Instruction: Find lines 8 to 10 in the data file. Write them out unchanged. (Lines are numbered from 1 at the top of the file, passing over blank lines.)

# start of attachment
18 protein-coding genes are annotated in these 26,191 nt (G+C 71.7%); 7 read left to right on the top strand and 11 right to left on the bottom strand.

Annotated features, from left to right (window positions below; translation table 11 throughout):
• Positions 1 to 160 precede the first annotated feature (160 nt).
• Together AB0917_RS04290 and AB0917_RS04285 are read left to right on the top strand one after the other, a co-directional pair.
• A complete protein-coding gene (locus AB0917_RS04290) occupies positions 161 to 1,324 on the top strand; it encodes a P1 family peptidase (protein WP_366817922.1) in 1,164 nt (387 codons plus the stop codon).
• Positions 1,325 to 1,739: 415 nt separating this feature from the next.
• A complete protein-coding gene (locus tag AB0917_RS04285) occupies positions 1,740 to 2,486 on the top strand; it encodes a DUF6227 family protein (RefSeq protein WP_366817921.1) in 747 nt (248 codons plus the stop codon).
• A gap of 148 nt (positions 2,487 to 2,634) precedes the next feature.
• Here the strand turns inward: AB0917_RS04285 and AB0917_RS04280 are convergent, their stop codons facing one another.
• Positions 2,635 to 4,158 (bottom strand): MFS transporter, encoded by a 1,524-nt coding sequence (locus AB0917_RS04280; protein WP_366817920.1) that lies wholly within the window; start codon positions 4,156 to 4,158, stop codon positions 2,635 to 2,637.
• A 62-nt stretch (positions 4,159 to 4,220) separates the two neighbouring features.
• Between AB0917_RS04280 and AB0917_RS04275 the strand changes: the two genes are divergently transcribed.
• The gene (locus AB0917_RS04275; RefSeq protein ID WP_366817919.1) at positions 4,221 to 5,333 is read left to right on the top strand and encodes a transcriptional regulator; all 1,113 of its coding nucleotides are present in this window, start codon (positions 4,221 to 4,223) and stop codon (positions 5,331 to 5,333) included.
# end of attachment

• A gap of 148 nt (positions 2,487 to 2,634) precedes the next feature.
• Here the strand turns inward: AB0917_RS04285 and AB0917_RS04280 are convergent, their stop codons facing one another.
• Positions 2,635 to 4,158 (bottom strand): MFS transporter, encoded by a 1,524-nt coding sequence (locus AB0917_RS04280; protein WP_366817920.1) that lies wholly within the window; start codon positions 4,156 to 4,158, stop codon positions 2,635 to 2,637.